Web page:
Whether you present treatment plans to patients onscreen or printed on paper, you can use these Treatment Planner features to customize and create treatment cases that are clear and easy to understand for your patients. 

Learn More


If you have questions about the Treatment Planner or best practices for presenting treatment plans in your office, email me at vectordentalconsulting@gmail.com

Charlotte Skaggs, Certified Dentrix Trainer

Charlotte Skaggs is the founder of Vector Dental Consulting LLC, a practice management firm focused on taking offices to the next level. Charlotte co-owned and managed a successful dental practice with her husband for 17 years. She has a unique approach to consulting based on the perspective of a practice owner. Charlotte has been using Dentrix for almost 20 years and is a certified Dentrix trainer. Contact Charlotte at vectordentalconsulting@gmail.com.  

Wednesday, September 8, 2021

Set Up Your Continuing Care System So It Works For You

The Continuing Care module in Dentrix is the tool you use to track when patients are due for recall procedures. But, for continuing care to function effectively it has to be set up properly.

Setting Things Up

First, you assign a continuing care type to a procedure code. For example, you would attach the prophy continuing care type to the D1110 and D1120 procedure codes. Then, when a patient has one of those procedure codes posted as complete, Dentrix will track when that patient is due for their next prophy, and you can generate continuing care reports to see which patients are due and contact them.
 
Once you’ve designated which procedures are assigned to each continuing care type, you can customize those types to track different procedures a patient may be due for. Some offices track when periodontal charting is done so they can be sure it’s done on a regular schedule. Some offices track that their orthodontic patients are due to come in for an adjustment every six weeks. In the examples I gave, you would first create a custom procedure code for the procedure, then create a continuing care type and attach it to that custom procedure code. When creating office codes like for periodontal charting, I suggest using something that has never and will never be an American Dental Association procedure code, so don’t start the procedure code with the letter “D”. You can use Dentrix Continuing Care to track lots of different procedures in your office.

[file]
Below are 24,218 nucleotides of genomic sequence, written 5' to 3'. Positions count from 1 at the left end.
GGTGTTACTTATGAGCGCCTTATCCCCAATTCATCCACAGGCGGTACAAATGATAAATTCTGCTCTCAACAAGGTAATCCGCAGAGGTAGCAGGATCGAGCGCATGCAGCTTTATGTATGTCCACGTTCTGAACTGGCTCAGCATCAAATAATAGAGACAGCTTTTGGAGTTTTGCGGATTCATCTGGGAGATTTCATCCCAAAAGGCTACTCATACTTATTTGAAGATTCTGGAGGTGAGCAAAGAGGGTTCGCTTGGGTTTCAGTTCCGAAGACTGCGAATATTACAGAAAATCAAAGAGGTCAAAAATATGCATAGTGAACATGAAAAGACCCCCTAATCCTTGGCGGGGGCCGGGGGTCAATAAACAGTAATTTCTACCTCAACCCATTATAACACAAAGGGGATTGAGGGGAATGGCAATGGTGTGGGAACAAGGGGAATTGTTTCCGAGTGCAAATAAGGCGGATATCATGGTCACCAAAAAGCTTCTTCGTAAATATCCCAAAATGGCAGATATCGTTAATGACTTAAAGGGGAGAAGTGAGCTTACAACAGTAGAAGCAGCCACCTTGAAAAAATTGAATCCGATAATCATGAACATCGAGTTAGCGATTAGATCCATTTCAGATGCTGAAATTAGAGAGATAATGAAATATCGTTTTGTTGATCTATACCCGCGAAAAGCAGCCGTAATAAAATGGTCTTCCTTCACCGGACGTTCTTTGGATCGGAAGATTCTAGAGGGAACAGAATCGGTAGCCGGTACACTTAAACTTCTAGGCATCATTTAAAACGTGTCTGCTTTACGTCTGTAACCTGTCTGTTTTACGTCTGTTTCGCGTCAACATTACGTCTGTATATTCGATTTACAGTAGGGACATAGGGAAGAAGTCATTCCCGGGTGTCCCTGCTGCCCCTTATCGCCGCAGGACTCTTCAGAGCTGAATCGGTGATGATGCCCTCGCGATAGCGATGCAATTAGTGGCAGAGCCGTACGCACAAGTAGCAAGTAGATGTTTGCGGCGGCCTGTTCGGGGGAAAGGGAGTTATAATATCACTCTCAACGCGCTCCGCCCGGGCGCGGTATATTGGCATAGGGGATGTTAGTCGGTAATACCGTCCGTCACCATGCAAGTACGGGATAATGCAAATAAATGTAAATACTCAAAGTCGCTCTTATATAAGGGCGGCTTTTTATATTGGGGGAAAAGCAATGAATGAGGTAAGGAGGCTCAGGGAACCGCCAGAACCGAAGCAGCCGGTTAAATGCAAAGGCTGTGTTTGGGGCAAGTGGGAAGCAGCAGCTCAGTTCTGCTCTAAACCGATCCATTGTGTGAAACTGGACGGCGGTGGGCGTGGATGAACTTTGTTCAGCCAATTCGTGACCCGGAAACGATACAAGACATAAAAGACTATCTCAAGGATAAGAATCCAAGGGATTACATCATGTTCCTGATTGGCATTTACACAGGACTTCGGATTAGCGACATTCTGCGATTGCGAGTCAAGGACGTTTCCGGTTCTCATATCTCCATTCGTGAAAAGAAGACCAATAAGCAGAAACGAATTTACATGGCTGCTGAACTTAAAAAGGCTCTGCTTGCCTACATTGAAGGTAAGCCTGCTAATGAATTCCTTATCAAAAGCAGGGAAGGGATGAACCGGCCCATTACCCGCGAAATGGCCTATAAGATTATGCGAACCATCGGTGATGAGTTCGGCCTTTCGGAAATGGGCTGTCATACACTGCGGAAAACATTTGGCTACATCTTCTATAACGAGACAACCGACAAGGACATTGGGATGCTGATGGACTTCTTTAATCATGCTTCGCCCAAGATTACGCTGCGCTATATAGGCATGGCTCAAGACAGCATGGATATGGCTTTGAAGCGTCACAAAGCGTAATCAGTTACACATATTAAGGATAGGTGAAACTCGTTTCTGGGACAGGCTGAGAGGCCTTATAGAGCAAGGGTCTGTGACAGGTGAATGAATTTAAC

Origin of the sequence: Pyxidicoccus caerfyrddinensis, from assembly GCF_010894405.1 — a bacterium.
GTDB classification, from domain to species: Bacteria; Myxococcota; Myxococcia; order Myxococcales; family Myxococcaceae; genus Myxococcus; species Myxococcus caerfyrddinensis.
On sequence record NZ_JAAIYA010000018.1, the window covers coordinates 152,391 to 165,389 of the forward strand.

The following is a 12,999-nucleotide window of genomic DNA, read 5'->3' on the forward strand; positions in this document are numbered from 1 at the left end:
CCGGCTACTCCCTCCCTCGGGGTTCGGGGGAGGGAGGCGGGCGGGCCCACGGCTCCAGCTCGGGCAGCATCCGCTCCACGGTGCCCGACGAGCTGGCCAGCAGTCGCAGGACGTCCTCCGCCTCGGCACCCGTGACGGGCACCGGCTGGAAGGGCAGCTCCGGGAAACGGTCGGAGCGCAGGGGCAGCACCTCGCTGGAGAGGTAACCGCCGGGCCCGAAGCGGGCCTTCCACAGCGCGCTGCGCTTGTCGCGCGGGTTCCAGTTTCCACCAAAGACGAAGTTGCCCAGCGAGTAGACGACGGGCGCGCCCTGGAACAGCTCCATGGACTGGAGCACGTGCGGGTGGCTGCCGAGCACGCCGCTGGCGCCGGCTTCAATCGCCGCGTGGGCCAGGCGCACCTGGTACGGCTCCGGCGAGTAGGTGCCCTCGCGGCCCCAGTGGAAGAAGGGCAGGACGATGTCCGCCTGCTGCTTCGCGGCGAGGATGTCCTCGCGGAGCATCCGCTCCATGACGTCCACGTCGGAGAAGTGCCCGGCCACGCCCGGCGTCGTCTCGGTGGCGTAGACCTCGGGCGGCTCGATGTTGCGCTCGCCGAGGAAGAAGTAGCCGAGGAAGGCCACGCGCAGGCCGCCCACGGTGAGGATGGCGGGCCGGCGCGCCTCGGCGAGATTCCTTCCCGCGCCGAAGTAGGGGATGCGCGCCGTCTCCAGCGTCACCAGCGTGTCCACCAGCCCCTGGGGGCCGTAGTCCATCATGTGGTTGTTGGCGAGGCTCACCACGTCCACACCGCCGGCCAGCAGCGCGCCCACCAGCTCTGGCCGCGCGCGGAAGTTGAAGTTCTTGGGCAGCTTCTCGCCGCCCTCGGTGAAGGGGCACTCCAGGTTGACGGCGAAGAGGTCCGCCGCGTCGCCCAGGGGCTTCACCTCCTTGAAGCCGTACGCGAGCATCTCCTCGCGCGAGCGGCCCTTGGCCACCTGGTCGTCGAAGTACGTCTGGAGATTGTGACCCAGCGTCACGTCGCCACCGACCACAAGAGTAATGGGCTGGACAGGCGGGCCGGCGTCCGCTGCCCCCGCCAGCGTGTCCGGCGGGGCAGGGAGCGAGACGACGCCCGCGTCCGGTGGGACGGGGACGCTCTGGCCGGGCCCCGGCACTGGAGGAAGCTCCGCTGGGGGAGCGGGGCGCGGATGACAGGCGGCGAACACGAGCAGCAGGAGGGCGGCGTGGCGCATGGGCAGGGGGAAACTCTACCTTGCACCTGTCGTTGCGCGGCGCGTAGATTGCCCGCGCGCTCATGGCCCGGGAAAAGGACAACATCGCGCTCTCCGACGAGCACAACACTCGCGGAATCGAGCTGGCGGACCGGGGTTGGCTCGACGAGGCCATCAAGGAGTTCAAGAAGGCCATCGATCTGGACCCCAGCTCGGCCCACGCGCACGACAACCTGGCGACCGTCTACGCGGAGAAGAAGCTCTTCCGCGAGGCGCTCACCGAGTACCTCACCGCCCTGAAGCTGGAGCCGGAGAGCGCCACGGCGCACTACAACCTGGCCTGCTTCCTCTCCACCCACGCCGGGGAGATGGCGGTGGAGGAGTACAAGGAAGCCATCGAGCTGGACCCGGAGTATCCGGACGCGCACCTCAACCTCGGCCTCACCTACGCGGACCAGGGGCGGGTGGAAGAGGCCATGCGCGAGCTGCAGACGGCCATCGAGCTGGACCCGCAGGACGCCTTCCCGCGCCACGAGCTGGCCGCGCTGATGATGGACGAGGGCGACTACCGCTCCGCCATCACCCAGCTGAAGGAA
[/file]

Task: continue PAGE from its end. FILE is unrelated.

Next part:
You will want to make sure that you don’t use different continuing care types for the same procedure code because a procedure code can only be attached to one continuing care type. For example, some offices create a three-month, a four-month, and a six-month prophy continuing care type. Since the prophy procedure code (D1110 or D1120) can only be attached to a single continuing care type, the others aren’t tracking anything. It’s best to have one continuing care type for a procedure code and then adjust the patient’s frequency for the procedure in their continuing care in the Family File. 

Generating Views and Lists

When you generate a continuing care list to see which patients are due, you can customize the view to filter and provide you with a list of patients that fit your selected parameters. You can customize continuing care views in the Appointment Book, or in the Office Manager. Keep the following three items in mind when generating a continuing care list:


  1. Give the continuing care view a descriptive name, then select the continuing care type you want to view to focus on. When creating continuing care views, I suggest you create and save one that focuses on prophy and one that focuses on periodontal maintenance. If a patient is due for periodontal charting, or bitewing X-rays, you would generally just do those procedures in combination with the prophy or periodontal maintenance.
  2. One important filter to consider when creating a continuing care view is the Sched. Appt? filter. If you’re generating a continuing care view to contact patients who are due for a procedure, I suggest selecting Only WITHOUT under this filter because there would be no need to contact the patients that already have an appointment.
  3. You have the option to change the sort order of the list of patients. I recommend that you sort by family first, then by patient. The reason for this is that patients from the same family will be grouped together. So, if Jane, the mother of the family, is due on September 10th, and her son John is due on September 29th, they will be together on the continuing care list, and you will only have to contact that family once for both patients.